When you are parents and grandparents the health and well-being of your family members is of tantamount importance to you. As we all know, money is important but it does not provide happiness or holistic success as a person in and of itself. This is something that many people take to heart when they are planning their estates, because receiving too much too fast can sometimes do a person more harm than good. The last thing that a well-meaning elder would want to do would be to extinguish the drive toward personal achievement of a loved one inadvertently through the giving of a generous bequest.
Faced with this situation many people decide to utilize incentive trusts to give their loved ones the best of both worlds. With an incentive trust you appoint a trustee and name the beneficiary as you would with any trust, but you include stipulations that must be met in order for the beneficiary to receive trust distributions.
For example, you could provide for ongoing distributions as long as the beneficiary remains a student in good standing at a college or university. You could then attempt to instill a work ethic by providing a matching distribution for all monies that the beneficiary earns at his or her job after graduation.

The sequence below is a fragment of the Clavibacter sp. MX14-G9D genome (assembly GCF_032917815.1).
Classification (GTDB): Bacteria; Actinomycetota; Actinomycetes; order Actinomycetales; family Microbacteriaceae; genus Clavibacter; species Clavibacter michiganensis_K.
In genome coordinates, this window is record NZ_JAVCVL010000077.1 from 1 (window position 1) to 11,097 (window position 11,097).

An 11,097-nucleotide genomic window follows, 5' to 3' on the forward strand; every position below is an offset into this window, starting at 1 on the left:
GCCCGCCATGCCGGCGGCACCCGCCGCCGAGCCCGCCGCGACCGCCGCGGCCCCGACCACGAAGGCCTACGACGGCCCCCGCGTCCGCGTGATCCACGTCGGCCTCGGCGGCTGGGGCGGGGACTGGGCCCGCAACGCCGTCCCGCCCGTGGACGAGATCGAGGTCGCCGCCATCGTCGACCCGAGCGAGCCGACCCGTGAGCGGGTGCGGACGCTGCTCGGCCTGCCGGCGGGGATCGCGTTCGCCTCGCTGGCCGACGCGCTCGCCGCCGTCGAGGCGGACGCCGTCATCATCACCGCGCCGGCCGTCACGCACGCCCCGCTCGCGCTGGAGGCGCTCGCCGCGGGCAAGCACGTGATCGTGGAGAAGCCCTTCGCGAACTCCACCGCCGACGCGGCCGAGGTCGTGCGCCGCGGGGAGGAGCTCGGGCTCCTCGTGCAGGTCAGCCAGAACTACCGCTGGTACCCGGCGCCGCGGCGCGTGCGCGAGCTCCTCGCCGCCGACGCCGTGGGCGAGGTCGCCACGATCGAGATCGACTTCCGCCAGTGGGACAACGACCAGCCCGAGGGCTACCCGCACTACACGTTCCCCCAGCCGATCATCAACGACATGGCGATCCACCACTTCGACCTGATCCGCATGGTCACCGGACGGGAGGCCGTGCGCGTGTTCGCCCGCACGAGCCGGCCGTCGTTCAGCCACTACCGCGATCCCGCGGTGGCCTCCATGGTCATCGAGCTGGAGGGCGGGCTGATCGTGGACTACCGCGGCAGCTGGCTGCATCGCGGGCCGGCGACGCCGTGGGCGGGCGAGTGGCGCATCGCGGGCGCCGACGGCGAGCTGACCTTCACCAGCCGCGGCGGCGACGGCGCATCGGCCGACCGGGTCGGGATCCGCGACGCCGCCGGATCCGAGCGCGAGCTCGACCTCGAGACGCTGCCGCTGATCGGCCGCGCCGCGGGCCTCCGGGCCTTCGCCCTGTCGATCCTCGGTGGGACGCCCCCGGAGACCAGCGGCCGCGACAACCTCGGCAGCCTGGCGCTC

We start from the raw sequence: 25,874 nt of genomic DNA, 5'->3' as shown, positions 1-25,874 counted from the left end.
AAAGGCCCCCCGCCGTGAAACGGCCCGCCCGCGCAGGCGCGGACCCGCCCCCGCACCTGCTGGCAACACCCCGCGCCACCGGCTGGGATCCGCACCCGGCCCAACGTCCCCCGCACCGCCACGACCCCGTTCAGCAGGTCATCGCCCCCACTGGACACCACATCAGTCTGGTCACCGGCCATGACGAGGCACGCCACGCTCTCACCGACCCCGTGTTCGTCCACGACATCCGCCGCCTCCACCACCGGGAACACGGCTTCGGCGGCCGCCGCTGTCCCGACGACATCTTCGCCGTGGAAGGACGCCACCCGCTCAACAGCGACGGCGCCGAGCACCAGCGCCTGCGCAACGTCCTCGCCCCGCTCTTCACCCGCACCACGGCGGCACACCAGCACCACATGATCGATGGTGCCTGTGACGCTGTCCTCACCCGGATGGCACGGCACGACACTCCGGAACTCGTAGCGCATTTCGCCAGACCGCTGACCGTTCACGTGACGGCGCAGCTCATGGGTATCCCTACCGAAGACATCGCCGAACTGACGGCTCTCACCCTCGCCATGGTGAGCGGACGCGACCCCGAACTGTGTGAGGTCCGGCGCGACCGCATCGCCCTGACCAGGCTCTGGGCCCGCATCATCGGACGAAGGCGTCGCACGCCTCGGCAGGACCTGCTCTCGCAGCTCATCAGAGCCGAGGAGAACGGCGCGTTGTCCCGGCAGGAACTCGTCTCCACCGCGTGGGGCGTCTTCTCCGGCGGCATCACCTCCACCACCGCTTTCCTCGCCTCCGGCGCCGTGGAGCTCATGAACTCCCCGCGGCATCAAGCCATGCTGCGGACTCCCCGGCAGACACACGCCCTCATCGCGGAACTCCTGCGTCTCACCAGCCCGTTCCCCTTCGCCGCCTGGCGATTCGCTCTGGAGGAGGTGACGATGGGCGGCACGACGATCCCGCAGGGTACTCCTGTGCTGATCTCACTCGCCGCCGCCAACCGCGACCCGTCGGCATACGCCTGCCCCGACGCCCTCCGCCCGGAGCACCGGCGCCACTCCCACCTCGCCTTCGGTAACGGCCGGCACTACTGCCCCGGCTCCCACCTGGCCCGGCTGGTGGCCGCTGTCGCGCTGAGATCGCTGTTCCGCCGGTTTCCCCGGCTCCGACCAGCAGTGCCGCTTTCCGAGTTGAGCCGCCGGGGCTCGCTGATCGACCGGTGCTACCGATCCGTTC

In addition to using an incentive trust to guide an heir toward positive achievement, you can also use the trust to dissuade the beneficiary from engaging in self-destructive behavior. Say you had a loved one who had a drug problem. You could state in the trust agreement that this individual must complete a drug rehabilitation program and pass ongoing drug tests as conditions that must be met before distributions are made.
Of course there are those who resent an inheritance with “strings attached,” and psychologically it is best for people to make positive decisions of their own volition. Yet, incentive trusts are a tool that is available to you and many people have used them with great success.
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